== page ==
$ visudo                 # edit /etc/sudoers, add line: rudi    ALL=(ALL) ALL
$ dpkg-reconfigure tzdata # set time zone, select country, city e.g. Europe, Berlin - OK
Current default time zone: 'Europe/Berlin'
Local time is now:      Wed Sep 29 19:37:28 CEST 2010.
Universal Time is now:  Wed Sep 29 17:37:28 UTC 2010.

Now we have used 411 MB of the USB stick.

In case you are searching for a utility and do not know the package name, do:
$ apt-cache search utility-name

Test for usability compared with the NSLU2 box:

+ Winscp does work

Static TCP/IPV4 Address

In order to use the DockStar as a server it is preferable to use a static IP address:

The new content for /etc/network/interfaces:
auto lo eth0
iface lo inet loopback
#iface eth0 inet dhcp
iface eth0 inet static

$ reboot  # with the new IP address

DockStar kernel 2.6.32 with LED support

Jeff Doozan was so friendly to build a DockStar kernel with LED support in a .deb archiv. The installation procedure is the following, see also the Forum entry:

dpkg -i linux-image-2.6.32-dockstar_1.1_armel.deb
cd /boot
# Create the images for uBoot
/usr/bin/mkimage -A arm -O linux -T kernel  -C none -a 0x00008000 -e 0x00008000 -n Linux-2.6.32-5 -d /boot/vmlinuz-2.6.32-dockstar /boot/uImage

/usr/bin/mkimage -A arm -O linux -T ramdisk -C gzip -a 0x00000000 -e 0x00000000 -n initramfs -d /boot/initrd.img-2.6.32-dockstar /boot/uInitrd

# Configure rc.local to turn off the orange LED and turn on the green LED
sed -i 's|^exit 0|echo none > /sys/class/leds/dockstar\:orange\:health/trigger\necho default-on > /sys/class/leds/dockstar\:green\:health/trigger\nexit 0|' /etc/rc.local

$ reboot

After you reboot, the LED on the front of your dockstar should blink green as long as the boot loader works, then turn orange after the kernel is loaded and then turn green after the system has fully booted. See herefor details on triggering the LEDs. If you're happy with the new kernel, you can free up some space by removing the old kernel and others:

apt-get remove linux-image-2.6-kirkwood # has  4 MB
/lib/modules/2.6.32-5-kirkwood          # has 48 MB
/usr/share/locale # has 62 MB, delete all, except en* and your language (de)

Without the not needed locales the 1 GB USB-stick is used with 573 MB (70%) + swap 128 MB,
the following application programs are already included.

DockStar kernel with LED support

A newer kernel >2.6.32 must be either build from a "vanilla" kernel source with the DockStar patches, or downloaded already compiled (uImage, .config and modules in a xxx.deb archive) from a helpful source. The build process can be done native (2.5 h duration on a 4 GB USB stick) or cross-build on a host (e.g. i386). This will be described soon.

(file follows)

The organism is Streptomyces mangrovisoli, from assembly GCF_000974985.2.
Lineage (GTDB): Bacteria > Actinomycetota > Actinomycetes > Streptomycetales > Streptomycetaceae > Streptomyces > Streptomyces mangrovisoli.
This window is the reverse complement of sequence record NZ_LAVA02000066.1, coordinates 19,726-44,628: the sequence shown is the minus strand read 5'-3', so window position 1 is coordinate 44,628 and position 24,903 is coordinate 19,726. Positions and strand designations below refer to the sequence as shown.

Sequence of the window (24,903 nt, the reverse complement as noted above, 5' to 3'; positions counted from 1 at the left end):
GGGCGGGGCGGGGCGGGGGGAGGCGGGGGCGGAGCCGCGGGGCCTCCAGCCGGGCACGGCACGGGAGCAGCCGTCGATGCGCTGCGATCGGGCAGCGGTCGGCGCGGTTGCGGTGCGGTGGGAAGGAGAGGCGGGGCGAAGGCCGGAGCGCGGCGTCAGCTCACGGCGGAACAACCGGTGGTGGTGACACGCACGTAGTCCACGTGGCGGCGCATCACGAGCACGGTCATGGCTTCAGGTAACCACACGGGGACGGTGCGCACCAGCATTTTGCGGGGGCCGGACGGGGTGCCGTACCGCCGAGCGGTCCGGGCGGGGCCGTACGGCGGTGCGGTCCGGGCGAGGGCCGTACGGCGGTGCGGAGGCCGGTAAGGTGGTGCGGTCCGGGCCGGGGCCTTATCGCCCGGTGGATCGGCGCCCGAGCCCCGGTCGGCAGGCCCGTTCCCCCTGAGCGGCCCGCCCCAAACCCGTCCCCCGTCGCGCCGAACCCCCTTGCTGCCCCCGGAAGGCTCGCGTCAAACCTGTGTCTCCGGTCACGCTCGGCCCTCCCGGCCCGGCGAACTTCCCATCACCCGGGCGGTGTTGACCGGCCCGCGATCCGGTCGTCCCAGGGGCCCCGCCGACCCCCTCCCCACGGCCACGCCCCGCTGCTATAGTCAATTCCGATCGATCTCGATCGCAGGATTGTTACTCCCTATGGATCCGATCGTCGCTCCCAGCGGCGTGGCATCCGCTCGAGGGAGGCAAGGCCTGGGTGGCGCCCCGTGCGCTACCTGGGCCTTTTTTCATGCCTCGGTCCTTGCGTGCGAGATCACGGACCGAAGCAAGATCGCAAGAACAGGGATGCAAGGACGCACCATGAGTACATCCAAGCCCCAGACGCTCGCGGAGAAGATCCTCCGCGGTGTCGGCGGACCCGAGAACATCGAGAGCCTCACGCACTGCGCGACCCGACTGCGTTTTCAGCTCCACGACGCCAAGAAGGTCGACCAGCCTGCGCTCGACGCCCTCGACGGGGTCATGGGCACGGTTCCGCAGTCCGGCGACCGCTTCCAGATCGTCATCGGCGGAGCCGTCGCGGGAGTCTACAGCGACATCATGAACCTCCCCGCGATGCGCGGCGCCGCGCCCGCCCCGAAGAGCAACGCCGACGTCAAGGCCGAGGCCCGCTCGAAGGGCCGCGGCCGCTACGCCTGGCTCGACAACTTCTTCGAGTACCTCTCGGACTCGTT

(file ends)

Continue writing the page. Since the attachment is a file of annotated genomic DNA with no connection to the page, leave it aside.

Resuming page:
I use a kernel build with LED support from gorgone. You can download it from here:

Be aware that the kernel version can change!
$ wget

Save the old kernel before doing so:
$ cd /boot
$ cp uImage uImage.kw32   # KirkWood kernel 2.6.32
$ cp uInitrd uInitrd.kw32

Install new kernel /boot/uImage, /boot/uInitrd 
and new kernel modules in /lib/modules/
$ cd /root
$ dpkg -i --force-overwrite dockstarheavy.deb

Make a backup copy, so you know what you have:
$ cd /boot
$ cp uImage uImage.ds35.4
$ cp uInitrd uInitrd.ds35.4

Activate the new kernel:
$ reboot

LED action:
green flashing   - Boot loader, loading uImage and uInitrd
no LED           - Starting kernel
orange heartbeat - Booting kernel
green solid      - System ready

Show the name of the new kernel:
root@(none):~# uname -a
Linux (none) #5 PREEMPT Mon Sep 27 04:43:05 CEST 2010 armv5tel GNU/Linux

Create dependencies of all kernel modules:
$ depmod

LED software control

Good explanation of the LED software here

State keys:
  none       - LED off
  nand-disk  - LED nand activity
  timer      - time controled LED
  heartbeat  - LED blinks like the heartbeat
  default-on - LED allways on 

To disables heartbeat and sets the green LED on, add this 2 lines to rc.local
$ echo none       > /sys/class/leds/dockstar\:orange\:misc/trigger
$ echo default-on > /sys/class/leds/dockstar\:green\:health/trigger

To shows you when it is safe to remove disks and power cable on init 0 or halt command 
add an "echo ..." line in /etc/init.d/halt under
  log_action_msg "Will now halt"
  halt -d -f $netdown $poweroff $hddown
  echo none > /sys/class/leds/dockstar\:green\:health/trigger

Help to show network traffic with the LED and more

To get the orange LED to blink on TCP/IP access, edit /etc/rc.local and add the following:

#Set up orange LED to blink on incoming TCP traffic
iptables -A INPUT -p tcp -j LED --led-trigger-id tcpin --led-delay 100
echo netfilter-tcpin > /sys/class/leds/dockstar\:orange\:misc/trigger

Adding syslog support

The Debian Squeeze minimal installation does not come with a syslog daemon, it has just a dmesg utility with time relative to the system start (boot messages). The actual version for syslog used in a desktop version is rsyslogd. For my opinion, for a DockStar that is too verbose and complex, and not good suited for a USB-Stick installation. While it is good to have the boot messages on the USB-Stick for hardware troubleshooting, the syslog messages could be kept in RAM.

I got a hint from ecc to the Debian Squeeze package busybox-syslogd, which I already know from my NSLU2 box (CPU 266 MHz, 32 MB RAM). I installed it and it works fine. It writes all syslog messages to a RAM buffer of 128KB size (defined in /etc/default/busybox-syslogd).

To read the messages call logread.

Now you can use also the utility logger in a shell script.

$ apt-get install busybox-syslogd

Shell script use of logger:
  echo test | logger
or using "2>&1" =  Sends the error output to the same place as the standard output
  echo "PATH " $PATH 2>&1 | logger

Debian Squeeze upgrade

In order to take advantage of improved program versions, you can do an upgrade:

If you have installed kernel 2.6.35-4, you need no longer the kirkwood kernel: